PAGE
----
For an authentic taste of Italy, holidays to Taormina hit the nail on the head. Think ancient ruins, upscale fashion stores and church-filled piazzas.
Cut Taormina and it bleeds Italy’s trademark green, white and red. Everything about his hilltop town’s in keeping with the country’s trademark features – from the frozen-in time architecture to the scattering of church-lined piazzas. It’s draped across the steep slopes of Sicily’s eastern edge, and feels like the island’s version of the Amalfi Coast. There’s even a volcano on the horizon to complete the look.
Taormina’s trump card is the Teatro Greco – an ancient Greek amphitheatre that’s studded into the hillside. It’s stood the test of time better than most, and as you stroll around the near-intact seating area, you’ll have pinch-yourself views of simmering Mount Etna in the distance. The historic sites keep coming as you rummage deeper. The town’s home to a bumper crop of long-in-the-tooth churches, and there’s a crumbling Saracen fortress perched at the highest peak.
Put the history on ice, and Taormina’s still got plenty left in the tank. Take the Corso Umberto, for instance. This buzzy shopping street’s flush with trendy boutiques, gelato bars and souvenir shops. Follow it down to Piazza IX Aprile and you’ll be met with a checkerboard square that looks over the Ionian Sea. It’s a big hit at sunset, when locals grab a spot beneath the clock tower and tuck into a pot of the town’s famously good granita.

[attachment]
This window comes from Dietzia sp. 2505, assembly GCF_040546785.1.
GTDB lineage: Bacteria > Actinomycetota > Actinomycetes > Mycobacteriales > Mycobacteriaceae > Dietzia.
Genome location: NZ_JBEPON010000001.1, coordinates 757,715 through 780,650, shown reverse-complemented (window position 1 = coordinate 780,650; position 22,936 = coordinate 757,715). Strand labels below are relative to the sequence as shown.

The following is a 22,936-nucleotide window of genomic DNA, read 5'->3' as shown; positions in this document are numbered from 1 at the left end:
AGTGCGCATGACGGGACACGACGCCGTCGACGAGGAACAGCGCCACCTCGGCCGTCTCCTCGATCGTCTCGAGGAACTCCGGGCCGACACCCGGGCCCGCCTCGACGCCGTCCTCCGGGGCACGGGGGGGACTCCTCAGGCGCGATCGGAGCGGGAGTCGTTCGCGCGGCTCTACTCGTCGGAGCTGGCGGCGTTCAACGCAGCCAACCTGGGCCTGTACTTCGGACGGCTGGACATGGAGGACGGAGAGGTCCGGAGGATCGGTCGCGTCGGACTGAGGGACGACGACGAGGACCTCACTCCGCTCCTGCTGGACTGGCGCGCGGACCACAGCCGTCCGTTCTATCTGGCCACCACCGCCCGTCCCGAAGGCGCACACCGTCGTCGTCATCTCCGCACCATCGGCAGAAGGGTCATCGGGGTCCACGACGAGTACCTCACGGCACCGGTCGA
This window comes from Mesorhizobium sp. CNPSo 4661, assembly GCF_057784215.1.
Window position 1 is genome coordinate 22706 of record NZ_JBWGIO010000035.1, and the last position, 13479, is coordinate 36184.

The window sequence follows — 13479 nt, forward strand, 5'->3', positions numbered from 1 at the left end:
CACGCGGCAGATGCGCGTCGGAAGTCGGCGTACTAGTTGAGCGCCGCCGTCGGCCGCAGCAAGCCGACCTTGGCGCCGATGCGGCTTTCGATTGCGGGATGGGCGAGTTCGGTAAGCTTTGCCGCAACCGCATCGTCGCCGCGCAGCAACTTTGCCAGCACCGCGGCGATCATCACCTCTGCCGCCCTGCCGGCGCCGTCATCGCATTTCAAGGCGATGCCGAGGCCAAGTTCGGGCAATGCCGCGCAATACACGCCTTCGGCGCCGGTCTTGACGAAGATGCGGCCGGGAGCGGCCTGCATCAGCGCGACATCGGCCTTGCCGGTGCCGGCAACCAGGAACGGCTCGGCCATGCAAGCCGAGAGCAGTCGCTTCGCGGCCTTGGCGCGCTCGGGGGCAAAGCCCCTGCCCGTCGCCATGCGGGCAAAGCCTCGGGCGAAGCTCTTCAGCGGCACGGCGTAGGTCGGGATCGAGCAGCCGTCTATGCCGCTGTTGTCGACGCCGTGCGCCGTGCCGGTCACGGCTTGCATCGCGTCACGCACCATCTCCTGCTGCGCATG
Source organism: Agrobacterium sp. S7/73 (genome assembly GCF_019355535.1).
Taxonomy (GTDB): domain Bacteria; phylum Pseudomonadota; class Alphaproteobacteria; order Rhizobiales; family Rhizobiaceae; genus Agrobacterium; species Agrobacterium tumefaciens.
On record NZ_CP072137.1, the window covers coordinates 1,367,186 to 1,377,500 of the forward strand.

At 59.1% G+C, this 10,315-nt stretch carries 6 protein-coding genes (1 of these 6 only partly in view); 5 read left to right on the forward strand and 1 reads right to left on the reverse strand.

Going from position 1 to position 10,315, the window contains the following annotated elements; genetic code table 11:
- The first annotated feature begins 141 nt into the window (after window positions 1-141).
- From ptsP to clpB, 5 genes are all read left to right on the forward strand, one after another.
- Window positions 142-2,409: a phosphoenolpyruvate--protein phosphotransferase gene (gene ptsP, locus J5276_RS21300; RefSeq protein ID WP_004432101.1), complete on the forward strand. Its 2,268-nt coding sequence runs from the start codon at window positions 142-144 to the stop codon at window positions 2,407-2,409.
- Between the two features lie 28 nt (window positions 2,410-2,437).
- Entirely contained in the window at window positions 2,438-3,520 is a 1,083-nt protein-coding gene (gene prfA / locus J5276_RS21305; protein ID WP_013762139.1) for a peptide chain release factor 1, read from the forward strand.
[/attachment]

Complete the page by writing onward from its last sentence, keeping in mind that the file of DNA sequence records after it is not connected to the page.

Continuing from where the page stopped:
Despite its overwhelmingly Italian feel, the town’s got one or two bits to thank a former English resident for. Conservationist Florence Trevelyan moved to Taormina in 1884 and transformed part of the town into a pristine set of gardens. These days, they’re public, and have even been named after her. Take the cable car down to the seafront, and you’ll see another of Florence’s former stomping grounds – the pretty island of Isola Bella. It’s a conservation area now, and the pebble beach beside it is a popular tanning spot.
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